- Aptheker, Herbert (1983). American Negro Slave Revolts (6th ed.). New York: International Publishers. p. 298. ISBN 0-7178-0605-7.
- Oates, Stephen (October 1973). "Children of Darkness". American Heritage. 24 (6). Retrieved July 17, 2016.
- Richmond Enquirer, November 8, 1831, quoted in Aptheker, American Negro Slave Revolts, p. 299. Aptheker notes that the Enquirer was "hostile to the cause Turner espoused." p. 298.
- Bisson, Terry. Nat Turner: Slave Revolt Leader. Philadelphia: Chelsea House Publishers, 2005. pp. 57–58
- Aptheker (1993), p300.
- Lynda T. Updike and Katherine K. Futrell (June 2005). "National Register of Historic Places Inventory/Nomination: Rebecca Vaughan House" (PDF). Virginia Department of Historic Resources.
- Aptheker, American Negro Slave Revolts, p. 301, citing the Huntsville, Alabama, Southern Advocate, October 15, 1831.
- "Nat Turner's Rebellion", Africans in America, PBS.org, accessed March 5, 2009
- Richmond Whig, September 3, 1831, quoted in Aptheker, American Negro Slave Revolts, p. 301.
- Richmond Enquirer, September 6, 1831, quoted in Aptheker, American Negro Slave Revolts, p. 301.
- New York Evening Post, September 5, 1831, quoted in Aptheker, American Negro Slave Revolts, p. 301.
- Dr. Thomas C., Parramore (1998). Trial Separation: Murfreesboro, North Carolina and the Civil War. Murfreesboro, North Carolina: Murfreesboro Historical Association, Inc. p. 10. LCCN 00503566.
- Marable, Manning (2006), Living Black History
- Southampton County Court Minute Book 1830–1835, pp.121–123.
- Gibson, Christine (November 11, 2005). "Nat Turner, Lightning Rod". American Heritage Magazine. Archived from the original on April 6, 2009. Retrieved April 6, 2009.
- Alfred L. Brophy, "The Nat Turner Trials", North Carolina Law Review (June 2013), volume 91: 1817–80.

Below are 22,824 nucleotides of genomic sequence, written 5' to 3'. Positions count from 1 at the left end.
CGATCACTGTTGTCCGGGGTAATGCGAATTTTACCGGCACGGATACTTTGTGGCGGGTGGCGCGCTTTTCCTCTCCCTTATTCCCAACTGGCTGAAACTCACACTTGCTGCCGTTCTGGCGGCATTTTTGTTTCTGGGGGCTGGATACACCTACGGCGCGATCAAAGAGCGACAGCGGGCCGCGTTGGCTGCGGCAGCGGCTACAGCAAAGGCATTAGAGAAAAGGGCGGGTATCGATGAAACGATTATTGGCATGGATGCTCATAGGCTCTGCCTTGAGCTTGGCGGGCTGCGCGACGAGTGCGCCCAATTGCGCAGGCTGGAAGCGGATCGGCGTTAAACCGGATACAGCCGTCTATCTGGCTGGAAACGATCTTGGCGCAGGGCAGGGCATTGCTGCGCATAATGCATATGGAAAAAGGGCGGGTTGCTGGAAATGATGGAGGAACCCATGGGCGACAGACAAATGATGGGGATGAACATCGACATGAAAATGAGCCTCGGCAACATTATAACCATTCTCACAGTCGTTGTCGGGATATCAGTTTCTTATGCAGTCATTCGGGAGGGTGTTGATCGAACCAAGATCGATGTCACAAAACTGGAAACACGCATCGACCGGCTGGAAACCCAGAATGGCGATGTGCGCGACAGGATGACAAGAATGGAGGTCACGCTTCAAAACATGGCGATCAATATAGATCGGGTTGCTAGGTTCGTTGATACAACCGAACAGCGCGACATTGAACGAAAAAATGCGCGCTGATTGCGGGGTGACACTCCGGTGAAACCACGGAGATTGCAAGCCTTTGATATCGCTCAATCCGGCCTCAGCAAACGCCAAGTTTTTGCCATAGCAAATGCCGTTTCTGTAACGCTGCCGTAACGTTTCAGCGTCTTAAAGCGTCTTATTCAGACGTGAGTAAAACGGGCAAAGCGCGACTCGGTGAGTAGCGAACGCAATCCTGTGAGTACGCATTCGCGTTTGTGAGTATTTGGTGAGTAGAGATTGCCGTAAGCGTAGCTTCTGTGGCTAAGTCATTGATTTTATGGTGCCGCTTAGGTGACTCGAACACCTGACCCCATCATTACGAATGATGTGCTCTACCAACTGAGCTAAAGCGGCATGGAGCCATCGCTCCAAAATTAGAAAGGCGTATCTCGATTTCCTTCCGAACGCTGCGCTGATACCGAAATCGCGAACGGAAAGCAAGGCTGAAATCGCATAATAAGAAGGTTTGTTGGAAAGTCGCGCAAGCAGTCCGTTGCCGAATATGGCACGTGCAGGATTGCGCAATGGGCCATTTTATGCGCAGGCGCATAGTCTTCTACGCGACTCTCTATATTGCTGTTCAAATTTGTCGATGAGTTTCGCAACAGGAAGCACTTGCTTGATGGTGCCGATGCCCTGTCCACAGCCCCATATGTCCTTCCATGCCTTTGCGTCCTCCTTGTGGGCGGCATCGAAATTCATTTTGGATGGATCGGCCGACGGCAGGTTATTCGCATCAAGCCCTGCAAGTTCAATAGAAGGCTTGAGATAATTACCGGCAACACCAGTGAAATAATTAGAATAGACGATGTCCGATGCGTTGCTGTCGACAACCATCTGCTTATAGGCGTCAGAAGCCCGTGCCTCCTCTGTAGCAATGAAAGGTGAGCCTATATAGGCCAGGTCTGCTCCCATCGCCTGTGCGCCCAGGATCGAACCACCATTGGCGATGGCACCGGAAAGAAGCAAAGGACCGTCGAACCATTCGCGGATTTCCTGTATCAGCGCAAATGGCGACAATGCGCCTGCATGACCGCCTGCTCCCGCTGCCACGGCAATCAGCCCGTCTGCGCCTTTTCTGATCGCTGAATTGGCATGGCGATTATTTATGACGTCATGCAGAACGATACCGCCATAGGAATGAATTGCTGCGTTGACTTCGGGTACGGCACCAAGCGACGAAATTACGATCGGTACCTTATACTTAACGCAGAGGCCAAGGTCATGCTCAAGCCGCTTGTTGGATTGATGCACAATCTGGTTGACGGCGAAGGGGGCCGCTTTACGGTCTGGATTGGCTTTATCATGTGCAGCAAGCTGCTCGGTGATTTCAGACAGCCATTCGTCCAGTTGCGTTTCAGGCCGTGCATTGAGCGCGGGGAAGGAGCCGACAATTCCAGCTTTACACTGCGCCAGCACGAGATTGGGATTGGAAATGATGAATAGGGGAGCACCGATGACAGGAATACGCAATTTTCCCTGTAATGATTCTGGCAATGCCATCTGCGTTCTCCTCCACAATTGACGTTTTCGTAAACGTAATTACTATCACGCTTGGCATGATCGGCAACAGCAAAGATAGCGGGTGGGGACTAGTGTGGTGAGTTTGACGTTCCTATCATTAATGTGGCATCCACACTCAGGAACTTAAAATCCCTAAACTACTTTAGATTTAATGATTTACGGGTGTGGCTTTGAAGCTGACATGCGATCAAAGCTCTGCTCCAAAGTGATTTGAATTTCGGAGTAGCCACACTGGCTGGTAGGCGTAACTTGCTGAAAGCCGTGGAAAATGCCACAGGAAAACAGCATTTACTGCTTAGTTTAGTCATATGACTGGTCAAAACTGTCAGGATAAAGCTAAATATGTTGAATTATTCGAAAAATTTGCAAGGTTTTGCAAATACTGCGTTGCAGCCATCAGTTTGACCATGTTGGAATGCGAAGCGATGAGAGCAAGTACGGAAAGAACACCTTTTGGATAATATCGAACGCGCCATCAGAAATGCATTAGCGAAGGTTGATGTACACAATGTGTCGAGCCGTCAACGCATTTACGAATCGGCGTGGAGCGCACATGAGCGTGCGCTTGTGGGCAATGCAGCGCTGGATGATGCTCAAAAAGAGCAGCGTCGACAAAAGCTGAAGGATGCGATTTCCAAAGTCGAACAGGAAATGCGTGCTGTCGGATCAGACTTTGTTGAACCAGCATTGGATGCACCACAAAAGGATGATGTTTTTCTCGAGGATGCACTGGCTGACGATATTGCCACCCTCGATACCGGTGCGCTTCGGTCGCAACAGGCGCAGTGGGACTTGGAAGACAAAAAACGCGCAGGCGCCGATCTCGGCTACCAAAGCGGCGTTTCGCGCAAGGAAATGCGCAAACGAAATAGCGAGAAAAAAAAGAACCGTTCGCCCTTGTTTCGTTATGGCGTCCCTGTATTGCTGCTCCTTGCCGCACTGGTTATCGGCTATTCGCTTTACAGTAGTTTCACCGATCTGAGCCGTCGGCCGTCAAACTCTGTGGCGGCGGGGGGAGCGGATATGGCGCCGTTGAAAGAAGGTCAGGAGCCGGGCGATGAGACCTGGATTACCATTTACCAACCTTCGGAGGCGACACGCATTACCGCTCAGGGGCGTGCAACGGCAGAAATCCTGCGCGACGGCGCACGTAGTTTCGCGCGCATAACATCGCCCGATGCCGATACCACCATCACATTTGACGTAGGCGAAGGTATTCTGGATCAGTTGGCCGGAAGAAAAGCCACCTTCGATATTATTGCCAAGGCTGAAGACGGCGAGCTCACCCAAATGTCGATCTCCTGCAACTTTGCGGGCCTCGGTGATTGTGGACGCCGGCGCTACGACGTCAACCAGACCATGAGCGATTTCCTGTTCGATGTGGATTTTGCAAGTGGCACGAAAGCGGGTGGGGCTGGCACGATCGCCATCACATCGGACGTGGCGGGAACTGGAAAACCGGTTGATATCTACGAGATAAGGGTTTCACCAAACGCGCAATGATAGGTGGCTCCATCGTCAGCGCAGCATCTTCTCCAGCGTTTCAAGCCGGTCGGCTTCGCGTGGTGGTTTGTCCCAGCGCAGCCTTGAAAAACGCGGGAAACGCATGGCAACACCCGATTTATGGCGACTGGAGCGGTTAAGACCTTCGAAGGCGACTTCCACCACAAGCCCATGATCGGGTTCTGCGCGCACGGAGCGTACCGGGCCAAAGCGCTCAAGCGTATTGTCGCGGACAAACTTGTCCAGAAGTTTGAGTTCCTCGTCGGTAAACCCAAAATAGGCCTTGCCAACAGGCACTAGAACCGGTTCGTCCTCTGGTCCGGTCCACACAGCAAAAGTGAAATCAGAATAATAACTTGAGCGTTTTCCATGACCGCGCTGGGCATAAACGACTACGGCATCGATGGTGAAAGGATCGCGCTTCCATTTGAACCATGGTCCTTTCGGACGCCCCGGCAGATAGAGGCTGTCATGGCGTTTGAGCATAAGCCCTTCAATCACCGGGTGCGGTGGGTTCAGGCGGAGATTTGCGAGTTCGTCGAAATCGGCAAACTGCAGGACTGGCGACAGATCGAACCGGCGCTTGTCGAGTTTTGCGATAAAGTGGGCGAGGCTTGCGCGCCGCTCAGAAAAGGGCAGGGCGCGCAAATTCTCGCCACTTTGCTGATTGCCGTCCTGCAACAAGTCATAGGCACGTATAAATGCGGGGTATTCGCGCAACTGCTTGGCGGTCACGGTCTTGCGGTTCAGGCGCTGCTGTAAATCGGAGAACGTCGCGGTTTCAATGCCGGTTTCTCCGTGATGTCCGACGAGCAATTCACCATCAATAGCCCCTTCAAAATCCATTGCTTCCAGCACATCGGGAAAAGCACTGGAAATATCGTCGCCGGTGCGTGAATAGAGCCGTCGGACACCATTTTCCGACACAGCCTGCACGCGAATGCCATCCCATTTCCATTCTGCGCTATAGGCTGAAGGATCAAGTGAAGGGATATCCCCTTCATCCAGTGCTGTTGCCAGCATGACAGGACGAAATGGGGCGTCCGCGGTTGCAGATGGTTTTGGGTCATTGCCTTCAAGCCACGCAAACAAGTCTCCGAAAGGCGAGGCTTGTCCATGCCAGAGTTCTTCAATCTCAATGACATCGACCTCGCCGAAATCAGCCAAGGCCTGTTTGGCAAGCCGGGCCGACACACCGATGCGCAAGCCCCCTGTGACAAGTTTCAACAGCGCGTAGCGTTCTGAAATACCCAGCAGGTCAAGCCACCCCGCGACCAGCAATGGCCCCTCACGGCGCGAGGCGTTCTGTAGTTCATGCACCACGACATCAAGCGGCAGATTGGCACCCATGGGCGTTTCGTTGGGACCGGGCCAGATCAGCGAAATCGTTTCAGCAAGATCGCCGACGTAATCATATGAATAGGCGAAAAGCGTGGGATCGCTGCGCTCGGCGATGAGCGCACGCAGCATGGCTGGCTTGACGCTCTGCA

- Virginia: A Guide to the Old Dominion (1992), p. 78
- Lewis, Rudolph. "Up From Slavery: A Documentary History of Negro Education". ChickenBones: A Journal for Literary & Artistic African-American Themes. Retrieved September 5, 2007.
- Herbert Aptheker. American Negro Slave Revolts. 5th edition. New York, NY: International Publishers, 1983 (1943).
- Kim Warren, "Literacy and Liberation," Reviews in American History Volume 33, Number 4, December 2005, Baltimore, MD: The Johns Hopkins University Press
- Virginia Writers' Program, Virginia: A Guide to the Old Dominion, Richmond, VA: Virginia State Library, reprint, 1992. ISBN 0-88490-173-4.
|Library resources about
Nat Turner's slave rebellion
|Wikiquote has quotations related to: Nat Turner|
- Digital Library on American Slavery
- Herbert Aptheker. American Negro Slave Revolts. 5th edition. New York, NY: International Publishers, 1983 (1943).
- Herbert Aptheker. Nat Turner's Slave Rebellion. New York, NY: Humanities Press, 1966.
- Alfred L. Brophy. " "The Nat Turner Trials" North Carolina Law Review (June 2013), volume 91: 1817–80.
- Patrick H. Breen. "Nat Turner's Revolt: Rebellion and Response in Southampton County, Virginia Ph.D. dissertation, University of Georgia, 2005.
- Scot French. The Rebellious Slave: Nat Turner in American Memory. Boston, MA: Houghton Mifflin. 2004.
- William Lloyd Garrison, "The Insurrection," The Liberator (September 3, 1831). A contemporary abolitionist's reaction to news of the rebellion.
- Walter L. Gordon III. The Nat Turner Insurrection Trials: A Mystic Chord Resonates Today (2009). ISBN 978-1-4392-2983-5.
- Thomas R. Gray, The Confessions of Nat Turner, the Leader of the Late Insurrections in Southampton, Va. Baltimore, MD: Lucas & Deaver, 1831. HTML edition at Project Gutenberg.
- Kenneth S. Greenberg, ed. Nat Turner: A Slave Rebellion in History and Memory. New York, NY: Oxford University Press, 2003.
- Nat Turner Project: A Digital Archive of historical sources related to Nat Turner and the Southampton County slave revolt of 1831 Natturnerproject.org
- Kinohi Nishikawa. "The Confessions of Nat Turner." The Greenwood Encyclopedia of Multiethnic American Literature. Ed. Emmanuel S. Nelson. 5 vols. Westport, CT: Greenwood Press, 2005. 497-98.
- Stephen B. Oates, The Fires of Jubilee: Nat Turner's Fierce Rebellion. New York, NY: HarperPerennial, 1990 (1975). ISBN 0-06-091670-2.
- Junius P. Rodriguez, ed. Encyclopedia of Slave Resistance and Rebellion. Westport, CT: Greenwood, 2006.
- William Styron. The Confessions of Nat Turner. New York, NY: The New American Library,Inc., 1966.
- Sharon Ewell Foster. The Resurrection of Nat Turner, Part One, The Witness, A Novel (2011). ISBN 978-1-4165-7803-1.
- The Nat Turner Project, a digital library of primary and secondary sources related to the Nat Turner Slave Rebellion